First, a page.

Being charitable towards proponents of the inborn transgenderism theory, I try to imagine whether a solution could be found to this dilemma of theirs. The best thing that I can think of is: what if there is an objectively observable set of traits naturally associated with children with a vulva (who we are taught to call “girls”), and another objectively observable set of traits naturally associated with children with a penis (who we are taught to call “boys”), and some children are smart enough to catch on to these traits, therefore beginning to associate the words “girl” and “boy” with said traits? Then, noticing themselves to have the traits of the opposite biological sex, they might start verbalizing the idea that they are of that sex, thinking that genitals are a less important aspect of the definitions of “girl” and “boy” than those traits they observed. (We are talking about traits that don’t relate to anatomy, such as personality traits, so a child could have them regardless of its biological sex.)

This requires no innate knowledge of words. It only requires observation of natural facts. As such, transgenderism could be “almost inborn” in the sense that a child that is born with certain genetic personality traits is strongly naturally predisposed to verbalize, at some point, the notion of being a member of the opposite sex.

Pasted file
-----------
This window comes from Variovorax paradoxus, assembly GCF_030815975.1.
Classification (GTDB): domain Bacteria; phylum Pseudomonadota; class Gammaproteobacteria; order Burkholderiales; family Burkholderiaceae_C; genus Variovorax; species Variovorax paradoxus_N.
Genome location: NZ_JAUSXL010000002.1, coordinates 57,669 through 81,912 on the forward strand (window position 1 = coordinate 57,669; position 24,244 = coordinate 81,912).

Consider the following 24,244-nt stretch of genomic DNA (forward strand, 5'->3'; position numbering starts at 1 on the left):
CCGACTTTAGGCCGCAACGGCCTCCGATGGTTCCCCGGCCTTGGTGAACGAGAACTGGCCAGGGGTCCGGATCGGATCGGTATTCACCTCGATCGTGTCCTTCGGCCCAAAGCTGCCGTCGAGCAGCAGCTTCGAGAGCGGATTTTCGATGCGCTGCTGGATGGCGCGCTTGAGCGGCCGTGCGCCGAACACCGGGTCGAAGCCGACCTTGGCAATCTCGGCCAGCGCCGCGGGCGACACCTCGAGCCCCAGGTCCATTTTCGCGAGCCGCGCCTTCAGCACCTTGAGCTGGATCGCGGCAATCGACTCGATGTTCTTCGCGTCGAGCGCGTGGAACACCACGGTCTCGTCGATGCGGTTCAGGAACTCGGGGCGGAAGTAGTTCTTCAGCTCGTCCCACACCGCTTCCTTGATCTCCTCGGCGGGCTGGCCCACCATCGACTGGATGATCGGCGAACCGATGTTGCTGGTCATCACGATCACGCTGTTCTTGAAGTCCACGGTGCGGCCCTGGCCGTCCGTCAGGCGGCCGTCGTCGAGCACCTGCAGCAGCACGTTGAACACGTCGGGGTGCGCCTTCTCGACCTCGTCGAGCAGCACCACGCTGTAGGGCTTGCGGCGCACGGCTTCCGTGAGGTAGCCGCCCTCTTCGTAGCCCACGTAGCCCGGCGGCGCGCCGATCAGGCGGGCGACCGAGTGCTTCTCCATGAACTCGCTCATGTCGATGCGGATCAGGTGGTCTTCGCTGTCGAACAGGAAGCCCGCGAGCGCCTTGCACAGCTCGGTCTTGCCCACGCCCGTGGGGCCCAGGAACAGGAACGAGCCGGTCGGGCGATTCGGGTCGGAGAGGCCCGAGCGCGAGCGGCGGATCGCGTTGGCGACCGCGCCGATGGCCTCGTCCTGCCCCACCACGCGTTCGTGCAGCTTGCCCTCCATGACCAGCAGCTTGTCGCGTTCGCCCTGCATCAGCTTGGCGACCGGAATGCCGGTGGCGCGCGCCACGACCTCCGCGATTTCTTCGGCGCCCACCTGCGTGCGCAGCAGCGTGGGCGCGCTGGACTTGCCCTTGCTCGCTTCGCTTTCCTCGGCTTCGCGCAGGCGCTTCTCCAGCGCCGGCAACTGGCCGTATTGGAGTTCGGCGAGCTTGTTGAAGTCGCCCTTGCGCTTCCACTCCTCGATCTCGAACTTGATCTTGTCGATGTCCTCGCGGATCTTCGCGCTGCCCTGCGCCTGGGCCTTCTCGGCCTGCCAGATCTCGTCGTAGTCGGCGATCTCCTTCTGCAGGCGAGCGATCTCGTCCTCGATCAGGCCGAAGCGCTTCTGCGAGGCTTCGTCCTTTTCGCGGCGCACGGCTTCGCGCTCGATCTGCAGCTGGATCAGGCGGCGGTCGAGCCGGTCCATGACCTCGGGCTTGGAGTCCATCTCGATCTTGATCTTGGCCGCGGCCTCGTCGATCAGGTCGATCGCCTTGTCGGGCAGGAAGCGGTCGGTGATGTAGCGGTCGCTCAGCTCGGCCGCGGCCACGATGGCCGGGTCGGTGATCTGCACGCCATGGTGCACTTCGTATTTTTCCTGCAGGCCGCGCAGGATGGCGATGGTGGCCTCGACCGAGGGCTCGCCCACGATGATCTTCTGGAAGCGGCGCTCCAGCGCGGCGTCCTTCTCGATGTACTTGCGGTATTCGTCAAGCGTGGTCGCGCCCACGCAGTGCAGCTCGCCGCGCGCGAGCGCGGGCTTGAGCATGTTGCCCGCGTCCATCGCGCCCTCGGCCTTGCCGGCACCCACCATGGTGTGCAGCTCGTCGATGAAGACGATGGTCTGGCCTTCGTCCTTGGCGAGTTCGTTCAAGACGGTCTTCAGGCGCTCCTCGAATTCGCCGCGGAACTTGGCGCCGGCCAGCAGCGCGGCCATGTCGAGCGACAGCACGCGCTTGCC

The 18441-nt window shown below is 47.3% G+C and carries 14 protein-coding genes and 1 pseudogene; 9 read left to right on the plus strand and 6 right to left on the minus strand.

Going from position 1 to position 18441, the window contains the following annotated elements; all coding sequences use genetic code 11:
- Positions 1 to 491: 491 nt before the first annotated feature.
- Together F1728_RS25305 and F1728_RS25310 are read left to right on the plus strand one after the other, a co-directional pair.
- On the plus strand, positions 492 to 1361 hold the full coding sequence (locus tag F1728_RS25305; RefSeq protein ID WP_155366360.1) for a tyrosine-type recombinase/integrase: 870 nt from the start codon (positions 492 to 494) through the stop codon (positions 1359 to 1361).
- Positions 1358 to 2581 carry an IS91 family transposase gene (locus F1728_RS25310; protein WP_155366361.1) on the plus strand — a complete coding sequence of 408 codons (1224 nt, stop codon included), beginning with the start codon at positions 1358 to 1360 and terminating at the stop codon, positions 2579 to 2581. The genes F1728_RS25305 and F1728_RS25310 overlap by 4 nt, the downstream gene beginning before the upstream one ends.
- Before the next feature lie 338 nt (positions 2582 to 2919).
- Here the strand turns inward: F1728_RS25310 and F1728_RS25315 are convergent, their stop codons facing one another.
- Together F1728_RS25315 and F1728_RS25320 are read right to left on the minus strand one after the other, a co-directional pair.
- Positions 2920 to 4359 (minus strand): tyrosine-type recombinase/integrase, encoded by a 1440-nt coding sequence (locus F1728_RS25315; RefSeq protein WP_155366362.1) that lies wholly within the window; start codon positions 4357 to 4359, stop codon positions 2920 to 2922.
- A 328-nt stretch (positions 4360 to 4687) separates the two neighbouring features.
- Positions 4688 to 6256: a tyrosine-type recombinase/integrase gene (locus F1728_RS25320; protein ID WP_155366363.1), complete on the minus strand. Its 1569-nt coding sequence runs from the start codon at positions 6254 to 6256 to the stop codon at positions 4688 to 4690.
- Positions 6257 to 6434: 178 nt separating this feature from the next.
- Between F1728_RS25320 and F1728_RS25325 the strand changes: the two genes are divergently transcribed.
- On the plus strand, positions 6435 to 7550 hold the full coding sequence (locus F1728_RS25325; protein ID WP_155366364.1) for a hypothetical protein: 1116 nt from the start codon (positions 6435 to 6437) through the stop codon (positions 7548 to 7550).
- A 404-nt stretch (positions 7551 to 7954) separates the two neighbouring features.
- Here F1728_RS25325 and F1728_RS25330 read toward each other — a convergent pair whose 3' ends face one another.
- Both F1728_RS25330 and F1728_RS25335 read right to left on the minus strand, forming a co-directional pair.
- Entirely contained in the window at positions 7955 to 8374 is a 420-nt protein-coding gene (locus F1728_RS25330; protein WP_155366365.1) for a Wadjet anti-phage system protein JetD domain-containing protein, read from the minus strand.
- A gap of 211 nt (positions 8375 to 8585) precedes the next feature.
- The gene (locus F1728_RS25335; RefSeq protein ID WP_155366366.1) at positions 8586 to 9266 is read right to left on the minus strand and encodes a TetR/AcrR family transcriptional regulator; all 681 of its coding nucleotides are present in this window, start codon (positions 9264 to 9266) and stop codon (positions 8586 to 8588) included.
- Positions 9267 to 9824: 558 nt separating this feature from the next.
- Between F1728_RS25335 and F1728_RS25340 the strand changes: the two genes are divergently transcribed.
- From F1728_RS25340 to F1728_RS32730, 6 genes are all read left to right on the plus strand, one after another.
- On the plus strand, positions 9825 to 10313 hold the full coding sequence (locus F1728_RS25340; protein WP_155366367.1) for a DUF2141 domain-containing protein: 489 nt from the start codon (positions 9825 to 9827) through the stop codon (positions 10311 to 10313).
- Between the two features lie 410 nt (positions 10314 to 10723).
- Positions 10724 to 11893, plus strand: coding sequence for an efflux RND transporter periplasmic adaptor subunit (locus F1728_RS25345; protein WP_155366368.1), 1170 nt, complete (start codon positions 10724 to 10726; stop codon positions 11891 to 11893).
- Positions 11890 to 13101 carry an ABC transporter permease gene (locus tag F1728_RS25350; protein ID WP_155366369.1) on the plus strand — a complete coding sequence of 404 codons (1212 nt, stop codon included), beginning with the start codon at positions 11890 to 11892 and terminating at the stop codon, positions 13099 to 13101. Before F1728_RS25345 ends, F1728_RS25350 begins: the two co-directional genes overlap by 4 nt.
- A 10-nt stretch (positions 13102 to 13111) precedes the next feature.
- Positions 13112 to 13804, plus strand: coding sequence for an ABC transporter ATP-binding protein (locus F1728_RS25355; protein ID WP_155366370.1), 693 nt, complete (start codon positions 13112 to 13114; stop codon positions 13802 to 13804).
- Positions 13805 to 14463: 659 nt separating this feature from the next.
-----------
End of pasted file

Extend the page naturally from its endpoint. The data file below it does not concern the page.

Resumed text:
So, dilemma solved?

Well, if you’re particularly smart, I’m sure you’ve already noticed that this logic has some grave issues. Firstly, the traits that are allegedly naturally associated with the sexes sound all too similar to conservative sex stereotypes; we cannot really be sure whether the child was not influenced by a sexist society.

Secondly, and let’s assume for a moment that the sexes really do have certain personality traits statistically associated with them, ask yourself the following question:

Is it more progressive to validate a child’s idea that society is split into two personality types / social identities (plus a few exceptional “non-binary” ones), or is it more progressive to teach the child that while society is split into two types of external anatomy (plus a few exceptional intersex cases), this anatomy has no bearing on one’s social identity, because every person’s personality falls on a unique spot on a fluid and infinitely vast spectrum?

The occurrence of all sorts of “non-binary” and “genderfluid” identities already seems like a manifestation of the failures of the “binary personality system.” Why not just let go of these strange categorizations of social identity, and admit that everyone falls somewhere on a big ass spectrum that has as many points on it as people on Earth? Aren’t you “policing the boundaries of gender” otherwise, as you keep accusing radical feminists of doing?

The only thing that is relatively binary is, in the end, our sexual anatomy, and that should have no bearing on what personality we are expected to show, and what social identity we are allowed to take on.

Debate!

Do send me a comment if you think you can solve the dilemma explained above without having to resort to a “personality categorization” like I did in my own attempt to solve it.